Relative Importance of Comorbid Psychological Symptoms in Patients with Depressive Symptoms Following Phase II Cardiac Rehabilitation

Department of Internal Medicine, Cleveland Clinic Florida, Weston, FL, USA.
Postgraduate Medicine (Impact Factor: 1.7). 11/2011; 123(6):72-8. DOI: 10.3810/pgm.2011.11.2497
Source: PubMed


Previous research has demonstrated a high prevalence of psychological risk factors in patients with coronary heart disease (CHD), as well as the benefits of cardiac rehabilitation (CR) on psychological distress (PD) in showing its potential to improve mortality. We examined the impact of CR on mortality by anxiety and/or hostility symptoms in a large population of CHD patients with symptoms of depression following CR.
We studied 538 patients with CHD who had completed formal CR. Using a validated questionnaire, symptoms of PD were obtained in 3 domains: anxiety, hostility, and depression. Subjects were divided into 3 groups: nondepressed (n = 502), depression alone (n = 14), and depression with anxiety and/or hostility (n = 22). A multivariate analysis for mortality was performed using a composite PD score (PD = sum of scores for anxiety, depression, and hostility). Subjects were analyzed by total mortality over 3-year follow-up by the National Death Index.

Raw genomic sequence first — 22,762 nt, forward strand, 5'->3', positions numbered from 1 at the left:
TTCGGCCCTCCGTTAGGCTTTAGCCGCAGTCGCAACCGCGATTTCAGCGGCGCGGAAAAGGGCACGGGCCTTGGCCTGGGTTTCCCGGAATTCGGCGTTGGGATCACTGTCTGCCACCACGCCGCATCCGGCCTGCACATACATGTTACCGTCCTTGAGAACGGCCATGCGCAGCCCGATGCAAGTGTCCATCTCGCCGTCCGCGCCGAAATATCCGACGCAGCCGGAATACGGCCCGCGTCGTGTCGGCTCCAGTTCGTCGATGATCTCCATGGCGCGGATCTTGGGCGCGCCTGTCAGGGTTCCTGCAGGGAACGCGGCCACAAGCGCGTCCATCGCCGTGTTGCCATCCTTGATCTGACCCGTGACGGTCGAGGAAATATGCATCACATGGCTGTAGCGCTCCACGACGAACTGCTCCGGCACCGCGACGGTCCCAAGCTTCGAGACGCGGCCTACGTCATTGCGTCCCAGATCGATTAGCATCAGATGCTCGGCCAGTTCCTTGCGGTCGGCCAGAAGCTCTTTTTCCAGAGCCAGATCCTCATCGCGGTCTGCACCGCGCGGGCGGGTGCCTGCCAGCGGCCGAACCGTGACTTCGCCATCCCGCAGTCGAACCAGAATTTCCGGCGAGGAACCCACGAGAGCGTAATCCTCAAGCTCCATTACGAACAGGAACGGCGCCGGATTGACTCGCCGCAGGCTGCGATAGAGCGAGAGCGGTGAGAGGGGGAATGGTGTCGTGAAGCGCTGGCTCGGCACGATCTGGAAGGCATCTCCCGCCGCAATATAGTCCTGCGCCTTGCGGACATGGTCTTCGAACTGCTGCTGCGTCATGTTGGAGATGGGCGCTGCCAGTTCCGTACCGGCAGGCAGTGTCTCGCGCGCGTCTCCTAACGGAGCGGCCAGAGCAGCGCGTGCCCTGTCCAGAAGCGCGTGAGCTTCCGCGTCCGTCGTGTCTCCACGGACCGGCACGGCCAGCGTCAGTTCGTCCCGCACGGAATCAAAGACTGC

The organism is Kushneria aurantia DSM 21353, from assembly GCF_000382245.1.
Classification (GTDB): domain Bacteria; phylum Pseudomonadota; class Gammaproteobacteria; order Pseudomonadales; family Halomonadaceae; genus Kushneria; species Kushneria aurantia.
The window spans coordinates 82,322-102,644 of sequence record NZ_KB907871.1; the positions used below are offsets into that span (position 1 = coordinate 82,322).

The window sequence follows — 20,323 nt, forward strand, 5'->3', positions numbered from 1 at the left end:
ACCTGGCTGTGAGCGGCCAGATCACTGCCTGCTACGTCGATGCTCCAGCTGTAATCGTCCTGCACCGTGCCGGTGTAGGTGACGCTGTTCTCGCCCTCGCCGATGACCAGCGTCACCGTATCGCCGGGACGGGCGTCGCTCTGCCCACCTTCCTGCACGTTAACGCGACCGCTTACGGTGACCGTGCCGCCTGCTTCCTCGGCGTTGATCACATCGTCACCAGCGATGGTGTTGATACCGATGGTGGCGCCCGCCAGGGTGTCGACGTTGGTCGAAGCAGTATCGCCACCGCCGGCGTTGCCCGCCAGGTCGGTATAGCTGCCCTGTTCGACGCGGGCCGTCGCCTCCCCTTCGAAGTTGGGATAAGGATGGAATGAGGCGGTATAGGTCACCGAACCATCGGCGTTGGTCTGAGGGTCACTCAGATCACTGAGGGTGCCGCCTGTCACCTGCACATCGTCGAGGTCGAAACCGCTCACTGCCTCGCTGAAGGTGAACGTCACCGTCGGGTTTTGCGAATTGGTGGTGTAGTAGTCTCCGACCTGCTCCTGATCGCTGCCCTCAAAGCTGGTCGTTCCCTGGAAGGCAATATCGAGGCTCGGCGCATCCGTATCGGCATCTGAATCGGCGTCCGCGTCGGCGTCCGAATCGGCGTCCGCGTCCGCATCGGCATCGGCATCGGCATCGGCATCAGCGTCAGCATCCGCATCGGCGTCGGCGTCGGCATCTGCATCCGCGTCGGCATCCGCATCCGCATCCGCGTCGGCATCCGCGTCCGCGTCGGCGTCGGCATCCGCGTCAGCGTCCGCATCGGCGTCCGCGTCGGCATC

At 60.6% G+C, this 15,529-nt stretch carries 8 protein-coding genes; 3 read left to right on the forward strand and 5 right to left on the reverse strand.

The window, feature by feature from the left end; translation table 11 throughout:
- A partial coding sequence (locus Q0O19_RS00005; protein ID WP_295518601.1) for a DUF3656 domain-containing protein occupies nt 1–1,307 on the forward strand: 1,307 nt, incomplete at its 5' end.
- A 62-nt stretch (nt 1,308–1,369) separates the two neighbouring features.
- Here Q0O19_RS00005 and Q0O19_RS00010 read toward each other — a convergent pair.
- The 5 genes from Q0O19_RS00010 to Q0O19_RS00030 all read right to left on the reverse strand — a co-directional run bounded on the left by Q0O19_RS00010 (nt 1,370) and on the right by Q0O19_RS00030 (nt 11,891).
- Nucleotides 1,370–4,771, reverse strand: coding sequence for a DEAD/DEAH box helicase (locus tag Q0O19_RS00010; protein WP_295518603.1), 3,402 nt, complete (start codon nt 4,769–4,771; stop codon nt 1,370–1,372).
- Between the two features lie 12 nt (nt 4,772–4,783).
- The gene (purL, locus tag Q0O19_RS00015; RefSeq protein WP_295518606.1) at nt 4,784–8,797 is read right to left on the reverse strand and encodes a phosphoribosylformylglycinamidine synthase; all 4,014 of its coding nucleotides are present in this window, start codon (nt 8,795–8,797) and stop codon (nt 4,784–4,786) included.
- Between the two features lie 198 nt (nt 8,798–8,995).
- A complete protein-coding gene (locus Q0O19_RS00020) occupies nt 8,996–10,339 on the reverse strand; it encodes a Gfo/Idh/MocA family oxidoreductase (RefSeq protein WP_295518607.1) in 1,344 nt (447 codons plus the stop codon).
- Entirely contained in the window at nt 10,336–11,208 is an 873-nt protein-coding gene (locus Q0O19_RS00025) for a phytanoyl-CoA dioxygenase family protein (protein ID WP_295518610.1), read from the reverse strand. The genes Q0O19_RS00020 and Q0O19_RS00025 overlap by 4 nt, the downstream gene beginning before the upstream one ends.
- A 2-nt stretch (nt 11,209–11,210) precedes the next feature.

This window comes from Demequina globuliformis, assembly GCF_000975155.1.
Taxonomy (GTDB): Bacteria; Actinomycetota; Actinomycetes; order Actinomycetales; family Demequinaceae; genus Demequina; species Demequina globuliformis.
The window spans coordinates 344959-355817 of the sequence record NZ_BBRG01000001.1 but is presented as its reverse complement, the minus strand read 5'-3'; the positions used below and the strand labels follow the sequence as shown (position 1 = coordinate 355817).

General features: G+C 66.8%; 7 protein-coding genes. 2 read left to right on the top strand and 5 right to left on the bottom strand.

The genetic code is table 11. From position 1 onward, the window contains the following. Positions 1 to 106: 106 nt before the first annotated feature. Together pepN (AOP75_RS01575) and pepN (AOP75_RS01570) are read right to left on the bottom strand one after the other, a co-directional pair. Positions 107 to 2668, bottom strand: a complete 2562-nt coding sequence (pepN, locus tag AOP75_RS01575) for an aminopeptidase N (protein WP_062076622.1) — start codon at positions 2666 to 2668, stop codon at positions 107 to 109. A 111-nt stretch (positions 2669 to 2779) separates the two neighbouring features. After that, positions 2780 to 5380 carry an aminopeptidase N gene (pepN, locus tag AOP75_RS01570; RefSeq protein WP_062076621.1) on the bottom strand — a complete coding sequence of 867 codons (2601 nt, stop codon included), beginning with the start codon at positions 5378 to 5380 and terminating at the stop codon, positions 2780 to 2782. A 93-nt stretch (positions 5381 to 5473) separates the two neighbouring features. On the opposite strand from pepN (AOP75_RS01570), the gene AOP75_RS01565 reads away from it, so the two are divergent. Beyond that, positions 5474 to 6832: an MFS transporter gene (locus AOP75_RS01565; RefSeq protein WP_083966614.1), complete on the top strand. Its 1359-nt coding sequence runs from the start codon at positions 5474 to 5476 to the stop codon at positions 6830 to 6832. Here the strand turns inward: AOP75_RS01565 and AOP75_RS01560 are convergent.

Mortality was significantly higher in the group with depressive symptoms compared with those without depressive symptoms (19% vs 3%; P < 0.0001). The comorbid depressed group had a slight trend toward higher mortality (22.7% [5 of 22 patients] vs 14% [2 of 14 patients]; P = 0.52). After adjusting for age, body mass index (BMI), ejection fraction, exercise tolerance, and sex using Cox proportional regression, the number of psychiatric comorbidities (ie, depression, anxiety, and hostility), as well as the sum of their raw scores, were significantly associated with increased mortality. However, this effect disappeared after adjusting for depression score (comorbidity hazard ratio, 1.7; 95% confidence interval, 1.0-2.8 vs comorbidity hazard ratio, 1.2; 95% confidence interval, 0.4-3.7 after adjusting).
Psychological distress is an independent predictor of mortality in stable CHD patients following CR; although anxiety and hostility may also modulate this effect, the overall impact seems to be mostly mediated through depression. Patients with persistent depression following CR may need further intervention.

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Available from: Carl Lavie, Mar 16, 2015
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